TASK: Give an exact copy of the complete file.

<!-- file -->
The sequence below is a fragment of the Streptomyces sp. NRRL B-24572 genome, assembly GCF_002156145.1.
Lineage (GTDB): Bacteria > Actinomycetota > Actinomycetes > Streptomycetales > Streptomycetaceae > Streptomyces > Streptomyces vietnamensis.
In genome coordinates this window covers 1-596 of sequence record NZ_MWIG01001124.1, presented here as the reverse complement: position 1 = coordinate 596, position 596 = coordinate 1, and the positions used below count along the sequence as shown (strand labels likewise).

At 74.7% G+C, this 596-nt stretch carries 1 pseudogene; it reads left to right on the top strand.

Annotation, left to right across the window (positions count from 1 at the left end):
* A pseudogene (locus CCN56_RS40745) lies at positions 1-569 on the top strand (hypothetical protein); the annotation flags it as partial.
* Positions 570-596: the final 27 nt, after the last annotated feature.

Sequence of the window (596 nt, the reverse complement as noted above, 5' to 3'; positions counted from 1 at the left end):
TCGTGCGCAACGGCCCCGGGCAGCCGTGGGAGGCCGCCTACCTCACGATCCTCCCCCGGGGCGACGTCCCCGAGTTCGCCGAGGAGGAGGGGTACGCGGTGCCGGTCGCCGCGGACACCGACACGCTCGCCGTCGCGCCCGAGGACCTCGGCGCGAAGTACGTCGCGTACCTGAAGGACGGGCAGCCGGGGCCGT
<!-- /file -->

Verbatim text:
The sequence below is a fragment of the Streptomyces sp. NRRL B-24572 genome, assembly GCF_002156145.1.
Lineage (GTDB): Bacteria > Actinomycetota > Actinomycetes > Streptomycetales > Streptomycetaceae > Streptomyces > Streptomyces vietnamensis.
In genome coordinates this window covers 1-596 of sequence record NZ_MWIG01001124.1, presented here as the reverse complement: position 1 = coordinate 596, position 596 = coordinate 1, and the positions used below count along the sequence as shown (strand labels likewise).

At 74.7% G+C, this 596-nt stretch carries 1 pseudogene; it reads left to right on the top strand.

Annotation, left to right across the window (positions count from 1 at the left end):
* A pseudogene (locus CCN56_RS40745) lies at positions 1-569 on the top strand (hypothetical protein); the annotation flags it as partial.
* Positions 570-596: the final 27 nt, after the last annotated feature.

Sequence of the window (596 nt, the reverse complement as noted above, 5' to 3'; positions counted from 1 at the left end):
TCGTGCGCAACGGCCCCGGGCAGCCGTGGGAGGCCGCCTACCTCACGATCCTCCCCCGGGGCGACGTCCCCGAGTTCGCCGAGGAGGAGGGGTACGCGGTGCCGGTCGCCGCGGACACCGACACGCTCGCCGTCGCGCCCGAGGACCTCGGCGCGAAGTACGTCGCGTACCTGAAGGACGGGCAGCCGGGGCCGT